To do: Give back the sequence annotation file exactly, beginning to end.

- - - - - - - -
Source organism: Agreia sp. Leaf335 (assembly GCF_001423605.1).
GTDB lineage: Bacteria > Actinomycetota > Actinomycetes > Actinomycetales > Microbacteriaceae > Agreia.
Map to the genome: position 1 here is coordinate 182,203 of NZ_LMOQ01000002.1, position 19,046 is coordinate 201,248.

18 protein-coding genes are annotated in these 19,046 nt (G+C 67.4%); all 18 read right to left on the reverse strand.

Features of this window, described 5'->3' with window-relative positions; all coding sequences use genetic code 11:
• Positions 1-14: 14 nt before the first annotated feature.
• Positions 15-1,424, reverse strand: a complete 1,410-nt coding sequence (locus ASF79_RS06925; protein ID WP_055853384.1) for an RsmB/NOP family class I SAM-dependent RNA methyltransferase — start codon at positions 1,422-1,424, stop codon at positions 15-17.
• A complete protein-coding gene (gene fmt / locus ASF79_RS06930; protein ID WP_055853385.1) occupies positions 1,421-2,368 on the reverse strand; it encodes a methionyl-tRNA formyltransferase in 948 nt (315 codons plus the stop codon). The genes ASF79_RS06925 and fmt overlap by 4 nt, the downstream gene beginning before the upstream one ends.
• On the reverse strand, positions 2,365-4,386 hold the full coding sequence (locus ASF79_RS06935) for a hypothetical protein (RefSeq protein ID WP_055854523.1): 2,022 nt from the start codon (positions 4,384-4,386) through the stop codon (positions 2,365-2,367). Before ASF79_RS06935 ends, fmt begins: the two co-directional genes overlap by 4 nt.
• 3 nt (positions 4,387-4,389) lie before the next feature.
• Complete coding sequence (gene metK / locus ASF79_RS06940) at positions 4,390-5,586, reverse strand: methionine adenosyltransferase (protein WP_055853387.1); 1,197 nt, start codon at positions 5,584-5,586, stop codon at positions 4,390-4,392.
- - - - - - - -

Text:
Source organism: Agreia sp. Leaf335 (assembly GCF_001423605.1).
GTDB lineage: Bacteria > Actinomycetota > Actinomycetes > Actinomycetales > Microbacteriaceae > Agreia.
Map to the genome: position 1 here is coordinate 182,203 of NZ_LMOQ01000002.1, position 19,046 is coordinate 201,248.

18 protein-coding genes are annotated in these 19,046 nt (G+C 67.4%); all 18 read right to left on the reverse strand.

Features of this window, described 5'->3' with window-relative positions; all coding sequences use genetic code 11:
• Positions 1-14: 14 nt before the first annotated feature.
• Positions 15-1,424, reverse strand: a complete 1,410-nt coding sequence (locus ASF79_RS06925; protein ID WP_055853384.1) for an RsmB/NOP family class I SAM-dependent RNA methyltransferase — start codon at positions 1,422-1,424, stop codon at positions 15-17.
• A complete protein-coding gene (gene fmt / locus ASF79_RS06930; protein ID WP_055853385.1) occupies positions 1,421-2,368 on the reverse strand; it encodes a methionyl-tRNA formyltransferase in 948 nt (315 codons plus the stop codon). The genes ASF79_RS06925 and fmt overlap by 4 nt, the downstream gene beginning before the upstream one ends.
• On the reverse strand, positions 2,365-4,386 hold the full coding sequence (locus ASF79_RS06935) for a hypothetical protein (RefSeq protein ID WP_055854523.1): 2,022 nt from the start codon (positions 4,384-4,386) through the stop codon (positions 2,365-2,367). Before ASF79_RS06935 ends, fmt begins: the two co-directional genes overlap by 4 nt.
• 3 nt (positions 4,387-4,389) lie before the next feature.
• Complete coding sequence (gene metK / locus ASF79_RS06940) at positions 4,390-5,586, reverse strand: methionine adenosyltransferase (protein WP_055853387.1); 1,197 nt, start codon at positions 5,584-5,586, stop codon at positions 4,390-4,392.